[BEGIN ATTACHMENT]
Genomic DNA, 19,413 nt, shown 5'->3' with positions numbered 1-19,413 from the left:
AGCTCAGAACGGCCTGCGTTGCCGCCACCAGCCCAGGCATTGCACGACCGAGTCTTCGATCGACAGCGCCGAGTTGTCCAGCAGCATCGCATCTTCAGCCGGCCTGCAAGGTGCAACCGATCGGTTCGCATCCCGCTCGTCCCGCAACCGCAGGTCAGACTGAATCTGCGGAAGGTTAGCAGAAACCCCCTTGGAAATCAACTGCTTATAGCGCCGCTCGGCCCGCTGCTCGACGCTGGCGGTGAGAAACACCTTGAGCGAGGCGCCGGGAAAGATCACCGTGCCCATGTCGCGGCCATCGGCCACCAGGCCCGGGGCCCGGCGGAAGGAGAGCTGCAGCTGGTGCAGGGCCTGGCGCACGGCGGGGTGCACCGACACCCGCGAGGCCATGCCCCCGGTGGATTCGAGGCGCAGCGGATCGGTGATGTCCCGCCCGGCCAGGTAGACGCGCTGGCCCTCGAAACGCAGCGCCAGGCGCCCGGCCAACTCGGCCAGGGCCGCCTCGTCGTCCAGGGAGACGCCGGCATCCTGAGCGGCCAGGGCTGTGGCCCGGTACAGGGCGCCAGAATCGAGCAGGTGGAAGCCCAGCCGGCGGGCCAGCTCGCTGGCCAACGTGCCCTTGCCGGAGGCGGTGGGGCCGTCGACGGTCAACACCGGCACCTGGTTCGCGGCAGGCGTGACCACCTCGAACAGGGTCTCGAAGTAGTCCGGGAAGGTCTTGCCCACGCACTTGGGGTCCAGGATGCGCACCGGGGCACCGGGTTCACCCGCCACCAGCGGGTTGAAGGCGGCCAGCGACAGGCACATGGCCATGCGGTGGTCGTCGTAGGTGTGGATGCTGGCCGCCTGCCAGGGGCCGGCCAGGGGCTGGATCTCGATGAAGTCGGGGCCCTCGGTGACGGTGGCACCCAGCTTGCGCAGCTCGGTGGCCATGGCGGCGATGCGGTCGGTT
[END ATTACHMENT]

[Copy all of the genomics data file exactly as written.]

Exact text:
Genomic DNA, 19,413 nt, shown 5'->3' with positions numbered 1-19,413 from the left:
AGCTCAGAACGGCCTGCGTTGCCGCCACCAGCCCAGGCATTGCACGACCGAGTCTTCGATCGACAGCGCCGAGTTGTCCAGCAGCATCGCATCTTCAGCCGGCCTGCAAGGTGCAACCGATCGGTTCGCATCCCGCTCGTCCCGCAACCGCAGGTCAGACTGAATCTGCGGAAGGTTAGCAGAAACCCCCTTGGAAATCAACTGCTTATAGCGCCGCTCGGCCCGCTGCTCGACGCTGGCGGTGAGAAACACCTTGAGCGAGGCGCCGGGAAAGATCACCGTGCCCATGTCGCGGCCATCGGCCACCAGGCCCGGGGCCCGGCGGAAGGAGAGCTGCAGCTGGTGCAGGGCCTGGCGCACGGCGGGGTGCACCGACACCCGCGAGGCCATGCCCCCGGTGGATTCGAGGCGCAGCGGATCGGTGATGTCCCGCCCGGCCAGGTAGACGCGCTGGCCCTCGAAACGCAGCGCCAGGCGCCCGGCCAACTCGGCCAGGGCCGCCTCGTCGTCCAGGGAGACGCCGGCATCCTGAGCGGCCAGGGCTGTGGCCCGGTACAGGGCGCCAGAATCGAGCAGGTGGAAGCCCAGCCGGCGGGCCAGCTCGCTGGCCAACGTGCCCTTGCCGGAGGCGGTGGGGCCGTCGACGGTCAACACCGGCACCTGGTTCGCGGCAGGCGTGACCACCTCGAACAGGGTCTCGAAGTAGTCCGGGAAGGTCTTGCCCACGCACTTGGGGTCCAGGATGCGCACCGGGGCACCGGGTTCACCCGCCACCAGCGGGTTGAAGGCGGCCAGCGACAGGCACATGGCCATGCGGTGGTCGTCGTAGGTGTGGATGCTGGCCGCCTGCCAGGGGCCGGCCAGGGGCTGGATCTCGATGAAGTCGGGGCCCTCGGTGACGGTGGCACCCAGCTTGCGCAGCTCGGTGGCCATGGCGGCGATGCGGTCGGTT